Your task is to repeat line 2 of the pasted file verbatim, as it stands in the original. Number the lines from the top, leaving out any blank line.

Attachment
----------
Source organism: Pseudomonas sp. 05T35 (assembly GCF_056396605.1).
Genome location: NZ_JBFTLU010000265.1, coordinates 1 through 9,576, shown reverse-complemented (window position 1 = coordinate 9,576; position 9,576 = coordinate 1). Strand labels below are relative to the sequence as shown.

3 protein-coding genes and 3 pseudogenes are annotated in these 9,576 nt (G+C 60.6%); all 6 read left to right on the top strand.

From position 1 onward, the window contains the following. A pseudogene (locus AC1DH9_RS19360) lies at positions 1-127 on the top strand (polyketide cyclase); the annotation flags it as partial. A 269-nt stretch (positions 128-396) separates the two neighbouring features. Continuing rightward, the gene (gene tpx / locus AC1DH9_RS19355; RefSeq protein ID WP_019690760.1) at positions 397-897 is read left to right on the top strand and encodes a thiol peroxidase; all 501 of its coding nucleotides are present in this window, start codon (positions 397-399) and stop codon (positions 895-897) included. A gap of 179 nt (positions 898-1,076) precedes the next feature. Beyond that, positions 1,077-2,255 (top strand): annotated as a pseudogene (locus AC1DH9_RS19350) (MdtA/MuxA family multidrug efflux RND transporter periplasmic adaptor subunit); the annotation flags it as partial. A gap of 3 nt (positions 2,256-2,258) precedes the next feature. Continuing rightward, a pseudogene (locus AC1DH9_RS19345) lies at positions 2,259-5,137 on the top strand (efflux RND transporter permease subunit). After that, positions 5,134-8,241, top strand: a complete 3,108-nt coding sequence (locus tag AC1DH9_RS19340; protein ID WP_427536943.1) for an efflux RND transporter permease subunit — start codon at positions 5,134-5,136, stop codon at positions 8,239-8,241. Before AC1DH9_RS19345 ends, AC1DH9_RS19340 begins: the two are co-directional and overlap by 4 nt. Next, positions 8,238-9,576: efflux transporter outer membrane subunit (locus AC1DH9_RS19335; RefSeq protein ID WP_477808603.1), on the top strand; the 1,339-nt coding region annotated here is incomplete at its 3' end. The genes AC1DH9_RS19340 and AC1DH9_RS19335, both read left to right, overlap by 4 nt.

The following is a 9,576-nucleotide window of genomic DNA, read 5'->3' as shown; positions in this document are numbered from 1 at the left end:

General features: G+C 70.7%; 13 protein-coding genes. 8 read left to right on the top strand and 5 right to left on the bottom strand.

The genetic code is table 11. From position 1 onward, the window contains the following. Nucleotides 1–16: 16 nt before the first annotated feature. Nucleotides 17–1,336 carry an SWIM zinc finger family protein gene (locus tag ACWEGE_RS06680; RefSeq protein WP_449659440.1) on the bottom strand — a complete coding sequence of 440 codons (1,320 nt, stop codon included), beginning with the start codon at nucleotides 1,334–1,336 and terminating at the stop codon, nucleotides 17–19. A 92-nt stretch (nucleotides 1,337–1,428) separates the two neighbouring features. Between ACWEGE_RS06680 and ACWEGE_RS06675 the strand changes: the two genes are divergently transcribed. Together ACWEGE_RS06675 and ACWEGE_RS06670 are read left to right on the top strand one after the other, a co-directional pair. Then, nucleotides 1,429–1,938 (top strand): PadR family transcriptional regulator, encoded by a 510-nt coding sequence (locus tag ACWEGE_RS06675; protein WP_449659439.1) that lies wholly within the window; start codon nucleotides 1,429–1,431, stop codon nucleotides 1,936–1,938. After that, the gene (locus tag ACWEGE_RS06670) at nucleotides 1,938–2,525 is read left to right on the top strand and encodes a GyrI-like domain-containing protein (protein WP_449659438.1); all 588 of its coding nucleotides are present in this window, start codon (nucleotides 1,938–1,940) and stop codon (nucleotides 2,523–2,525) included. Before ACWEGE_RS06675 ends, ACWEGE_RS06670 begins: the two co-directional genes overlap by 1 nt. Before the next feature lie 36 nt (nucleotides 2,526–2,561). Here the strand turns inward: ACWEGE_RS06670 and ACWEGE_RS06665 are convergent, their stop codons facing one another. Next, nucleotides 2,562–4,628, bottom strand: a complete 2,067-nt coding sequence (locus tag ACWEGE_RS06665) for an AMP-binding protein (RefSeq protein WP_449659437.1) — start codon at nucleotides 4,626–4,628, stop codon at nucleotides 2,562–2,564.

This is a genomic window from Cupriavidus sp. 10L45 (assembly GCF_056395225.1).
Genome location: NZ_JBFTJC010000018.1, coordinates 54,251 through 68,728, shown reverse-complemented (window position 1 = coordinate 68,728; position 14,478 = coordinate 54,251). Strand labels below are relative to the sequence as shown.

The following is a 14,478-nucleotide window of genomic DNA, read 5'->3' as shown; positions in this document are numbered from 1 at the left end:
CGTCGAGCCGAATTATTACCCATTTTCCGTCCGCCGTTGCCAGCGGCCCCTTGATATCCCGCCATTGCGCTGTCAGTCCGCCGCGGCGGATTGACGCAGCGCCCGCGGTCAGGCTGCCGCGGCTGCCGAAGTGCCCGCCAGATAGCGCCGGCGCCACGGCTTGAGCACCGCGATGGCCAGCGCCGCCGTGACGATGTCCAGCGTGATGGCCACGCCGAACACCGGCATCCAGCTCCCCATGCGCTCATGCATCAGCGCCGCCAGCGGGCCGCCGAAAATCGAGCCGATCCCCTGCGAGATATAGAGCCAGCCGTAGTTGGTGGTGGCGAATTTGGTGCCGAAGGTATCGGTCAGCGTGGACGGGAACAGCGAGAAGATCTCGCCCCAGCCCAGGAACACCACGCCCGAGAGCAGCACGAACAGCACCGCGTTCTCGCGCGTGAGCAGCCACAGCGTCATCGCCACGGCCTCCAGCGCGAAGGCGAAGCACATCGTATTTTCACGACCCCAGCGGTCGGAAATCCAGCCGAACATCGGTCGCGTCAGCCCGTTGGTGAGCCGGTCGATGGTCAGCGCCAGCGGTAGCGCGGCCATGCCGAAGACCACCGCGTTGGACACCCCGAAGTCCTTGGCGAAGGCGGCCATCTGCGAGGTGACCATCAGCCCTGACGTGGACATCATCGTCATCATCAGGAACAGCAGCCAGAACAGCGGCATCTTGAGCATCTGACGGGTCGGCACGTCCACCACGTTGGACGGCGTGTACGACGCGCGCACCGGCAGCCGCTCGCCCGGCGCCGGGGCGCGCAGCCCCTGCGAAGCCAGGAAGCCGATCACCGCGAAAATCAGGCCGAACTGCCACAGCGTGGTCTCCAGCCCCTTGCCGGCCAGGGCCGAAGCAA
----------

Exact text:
Genome location: NZ_JBFTLU010000265.1, coordinates 1 through 9,576, shown reverse-complemented (window position 1 = coordinate 9,576; position 9,576 = coordinate 1). Strand labels below are relative to the sequence as shown.